Atlanta could become a connected city trailblazer by embracing rising technologies and innovations:

  • Repurpose the $1.2 billion for four miles of light rail in the Clifton Corridor to implement autonomous vehicles/shuttles as an on-demand option on a dedicated lane. It would be cheaper, come sooner and take the city light years ahead of any competition.
  • Incorporate autonomous and connected vehicles, entrepreneurial ride-share and on-demand options for door-to-door or first/last-mile service.
  • Embrace the “virtual transit network” opportunity in toll lanes that will be a reality long before MARTA’s 40-year half-penny tax completes rail lines that are obsolete before they’re begun.

Obviously, as much as residents like the option of transit, little is as efficient as the car for auto-centric metro Atlanta: Just 31 percent of HNTB respondents agreed that public transportation is the best way to reduce traffic congestion; 92 percent would use rail transit for travel to the airport “if it were more efficient than by car.” Relieving congestion, requires refocusing transportation policy on a flexible approach that can be updated to meet residents’ needs.

Benita M. Dodd is Vice President, Georgia Public Policy Foundation.



Reader Comments ...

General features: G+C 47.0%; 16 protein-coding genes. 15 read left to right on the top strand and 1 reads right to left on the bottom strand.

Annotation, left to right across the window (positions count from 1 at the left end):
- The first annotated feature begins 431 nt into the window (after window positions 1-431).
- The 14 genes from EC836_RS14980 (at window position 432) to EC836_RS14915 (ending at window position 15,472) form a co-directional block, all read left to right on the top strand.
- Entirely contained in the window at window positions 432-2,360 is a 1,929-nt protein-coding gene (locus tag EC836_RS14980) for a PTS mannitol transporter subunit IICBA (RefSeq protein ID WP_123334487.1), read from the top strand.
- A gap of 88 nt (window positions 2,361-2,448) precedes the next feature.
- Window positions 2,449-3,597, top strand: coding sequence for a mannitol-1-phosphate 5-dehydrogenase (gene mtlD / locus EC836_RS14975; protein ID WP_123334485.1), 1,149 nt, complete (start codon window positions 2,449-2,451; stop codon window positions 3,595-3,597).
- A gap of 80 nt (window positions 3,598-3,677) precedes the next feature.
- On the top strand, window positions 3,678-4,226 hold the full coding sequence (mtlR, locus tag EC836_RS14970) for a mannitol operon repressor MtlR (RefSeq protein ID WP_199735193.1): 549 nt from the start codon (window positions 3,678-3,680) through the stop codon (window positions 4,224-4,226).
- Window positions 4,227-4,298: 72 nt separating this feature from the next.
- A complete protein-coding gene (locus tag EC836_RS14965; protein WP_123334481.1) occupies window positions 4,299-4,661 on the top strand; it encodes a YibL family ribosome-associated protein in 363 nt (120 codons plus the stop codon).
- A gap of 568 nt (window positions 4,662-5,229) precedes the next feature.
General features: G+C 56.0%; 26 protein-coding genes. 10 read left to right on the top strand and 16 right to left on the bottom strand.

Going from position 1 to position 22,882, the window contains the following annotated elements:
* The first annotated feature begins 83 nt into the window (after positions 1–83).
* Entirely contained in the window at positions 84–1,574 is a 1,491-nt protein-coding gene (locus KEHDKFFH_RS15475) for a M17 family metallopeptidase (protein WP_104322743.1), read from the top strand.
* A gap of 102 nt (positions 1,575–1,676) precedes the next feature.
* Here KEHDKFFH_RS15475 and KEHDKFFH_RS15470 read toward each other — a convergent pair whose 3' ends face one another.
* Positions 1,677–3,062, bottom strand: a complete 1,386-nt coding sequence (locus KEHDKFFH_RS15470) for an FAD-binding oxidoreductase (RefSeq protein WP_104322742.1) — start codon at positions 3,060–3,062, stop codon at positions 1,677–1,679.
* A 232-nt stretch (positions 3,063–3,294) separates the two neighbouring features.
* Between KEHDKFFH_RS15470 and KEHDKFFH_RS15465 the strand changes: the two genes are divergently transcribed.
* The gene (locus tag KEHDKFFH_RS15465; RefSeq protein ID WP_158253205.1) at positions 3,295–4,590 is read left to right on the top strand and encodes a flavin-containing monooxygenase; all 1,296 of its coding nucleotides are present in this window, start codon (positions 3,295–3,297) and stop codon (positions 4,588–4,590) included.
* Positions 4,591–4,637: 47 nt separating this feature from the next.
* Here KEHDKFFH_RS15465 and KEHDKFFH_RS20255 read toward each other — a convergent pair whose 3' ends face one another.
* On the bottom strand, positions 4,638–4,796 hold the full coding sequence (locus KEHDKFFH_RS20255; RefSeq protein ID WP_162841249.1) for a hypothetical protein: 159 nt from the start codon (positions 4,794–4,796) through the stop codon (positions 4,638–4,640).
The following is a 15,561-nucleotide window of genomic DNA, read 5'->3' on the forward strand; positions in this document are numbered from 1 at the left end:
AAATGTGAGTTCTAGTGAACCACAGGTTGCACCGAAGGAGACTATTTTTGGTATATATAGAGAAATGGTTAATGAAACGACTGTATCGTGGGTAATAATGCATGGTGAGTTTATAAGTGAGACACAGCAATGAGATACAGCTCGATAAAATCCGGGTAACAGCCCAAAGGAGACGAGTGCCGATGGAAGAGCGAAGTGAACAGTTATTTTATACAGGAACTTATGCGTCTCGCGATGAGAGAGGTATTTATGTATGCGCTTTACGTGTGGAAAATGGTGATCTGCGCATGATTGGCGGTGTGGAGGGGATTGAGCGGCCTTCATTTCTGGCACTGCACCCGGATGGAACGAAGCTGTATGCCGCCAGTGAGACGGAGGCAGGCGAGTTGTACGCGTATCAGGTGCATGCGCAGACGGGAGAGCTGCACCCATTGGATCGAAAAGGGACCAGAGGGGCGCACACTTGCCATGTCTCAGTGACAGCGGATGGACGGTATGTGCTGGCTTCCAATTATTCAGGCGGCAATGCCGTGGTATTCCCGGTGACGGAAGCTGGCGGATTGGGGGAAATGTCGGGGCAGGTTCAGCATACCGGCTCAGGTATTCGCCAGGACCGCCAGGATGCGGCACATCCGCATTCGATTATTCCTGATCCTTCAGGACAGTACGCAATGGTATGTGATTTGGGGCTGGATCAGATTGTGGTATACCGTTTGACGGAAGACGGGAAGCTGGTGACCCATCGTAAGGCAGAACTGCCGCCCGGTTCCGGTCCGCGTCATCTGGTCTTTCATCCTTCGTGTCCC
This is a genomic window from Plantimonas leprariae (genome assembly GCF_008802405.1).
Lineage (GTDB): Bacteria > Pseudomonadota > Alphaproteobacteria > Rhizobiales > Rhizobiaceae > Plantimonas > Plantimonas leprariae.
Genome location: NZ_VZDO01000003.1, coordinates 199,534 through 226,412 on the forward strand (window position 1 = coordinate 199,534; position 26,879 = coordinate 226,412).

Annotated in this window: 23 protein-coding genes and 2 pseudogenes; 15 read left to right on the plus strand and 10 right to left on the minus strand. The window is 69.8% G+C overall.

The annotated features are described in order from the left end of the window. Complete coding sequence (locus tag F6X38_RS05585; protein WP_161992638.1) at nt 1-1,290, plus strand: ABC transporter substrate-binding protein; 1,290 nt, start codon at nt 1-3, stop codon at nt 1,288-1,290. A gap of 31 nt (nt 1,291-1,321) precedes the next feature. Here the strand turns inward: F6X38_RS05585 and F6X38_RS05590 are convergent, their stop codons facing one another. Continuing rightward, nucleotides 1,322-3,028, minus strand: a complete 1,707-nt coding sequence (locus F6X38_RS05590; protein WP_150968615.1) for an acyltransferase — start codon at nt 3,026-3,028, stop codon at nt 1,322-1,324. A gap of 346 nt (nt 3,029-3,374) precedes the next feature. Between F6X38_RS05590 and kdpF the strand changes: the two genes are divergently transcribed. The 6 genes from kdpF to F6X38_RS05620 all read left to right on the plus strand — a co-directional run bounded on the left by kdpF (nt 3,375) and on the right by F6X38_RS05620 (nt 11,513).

Next Up in Opinion

Opinion: You can’t take the low road to the high place

The other day, a Muslim saved a terrorist. It happened just after midnight Monday in London. The terrorist, according to authorities, was Darren Osborne, 47, from Cardiff, Wales, who drove a rented van 150 miles to the British capital, where he jumped a sidewalk and plowed into a crowd of worshipers outside a mosque as people were attending to a man...
Opinion: Let us plunge toward our fast-unfolding future

WASHINGTON — In 1859, when Manhattan still had many farms, near the Battery on the island’s southern tip The Great American Tea Company was launched. It grew, and outgrew its name, becoming in 1870 The Great Atlantic & Pacific Tea Company, which in 1912 begat the first A&P Economy Store, a semi-modern grocery store. By 1920, there were...
Opinion: … because fathers deserve more than just one day

I know Father’s Day was last weekend and all, but this weekend I’m making an overdue visit to the parental units, so this is where my thoughts still are. Dad sang a lot of songs to us as we were growing up, accompanied by his trusty ukulele. His repertoire was mostly traditional folk songs like “The Ballad of the Boll Weevil&rdquo...
Opinion: Health care plan would dig big Ga. budget hole
Opinion: Health care plan would dig big Ga. budget hole

Since its inception in the late 1960s, Medicaid has been a lifeline for the nearly 2 million Georgians who depend on it for vital health services. The modest medical coverage provided by Medicaid goes to the most vulnerable in our society. In fact, 92 percent of Medicaid goes to children, seniors or the disabled. Medicaid is administered by the state...
Obama's secret struggle to punish Russia for Putin's election assault
Obama's secret struggle to punish Russia for Putin's election assault

WASHINGTON — Early last August, an envelope with extraordinary handling restrictions arrived at the White House. Sent by courier from the CIA, it carried "eyes only" instructions that its contents be shown to just four people: President Barack Obama and three senior aides. Inside was an intelligence bombshell, a report drawn from...
More Stories